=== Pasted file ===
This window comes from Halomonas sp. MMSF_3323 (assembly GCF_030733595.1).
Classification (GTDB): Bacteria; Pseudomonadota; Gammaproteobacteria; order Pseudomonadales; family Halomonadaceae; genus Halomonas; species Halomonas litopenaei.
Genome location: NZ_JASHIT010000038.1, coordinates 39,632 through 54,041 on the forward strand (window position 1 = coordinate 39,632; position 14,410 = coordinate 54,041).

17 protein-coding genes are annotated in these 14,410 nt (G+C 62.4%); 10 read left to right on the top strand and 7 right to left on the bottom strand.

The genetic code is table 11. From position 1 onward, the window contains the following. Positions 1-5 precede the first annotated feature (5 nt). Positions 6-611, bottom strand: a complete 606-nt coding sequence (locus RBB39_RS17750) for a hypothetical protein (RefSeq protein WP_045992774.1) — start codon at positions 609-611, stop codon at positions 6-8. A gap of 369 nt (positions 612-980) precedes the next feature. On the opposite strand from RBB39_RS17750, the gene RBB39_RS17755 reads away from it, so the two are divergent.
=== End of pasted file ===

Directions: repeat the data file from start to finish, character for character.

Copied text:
This window comes from Halomonas sp. MMSF_3323 (assembly GCF_030733595.1).
Classification (GTDB): Bacteria; Pseudomonadota; Gammaproteobacteria; order Pseudomonadales; family Halomonadaceae; genus Halomonas; species Halomonas litopenaei.
Genome location: NZ_JASHIT010000038.1, coordinates 39,632 through 54,041 on the forward strand (window position 1 = coordinate 39,632; position 14,410 = coordinate 54,041).

17 protein-coding genes are annotated in these 14,410 nt (G+C 62.4%); 10 read left to right on the top strand and 7 right to left on the bottom strand.

The genetic code is table 11. From position 1 onward, the window contains the following. Positions 1-5 precede the first annotated feature (5 nt). Positions 6-611, bottom strand: a complete 606-nt coding sequence (locus RBB39_RS17750) for a hypothetical protein (RefSeq protein WP_045992774.1) — start codon at positions 609-611, stop codon at positions 6-8. A gap of 369 nt (positions 612-980) precedes the next feature. On the opposite strand from RBB39_RS17750, the gene RBB39_RS17755 reads away from it, so the two are divergent.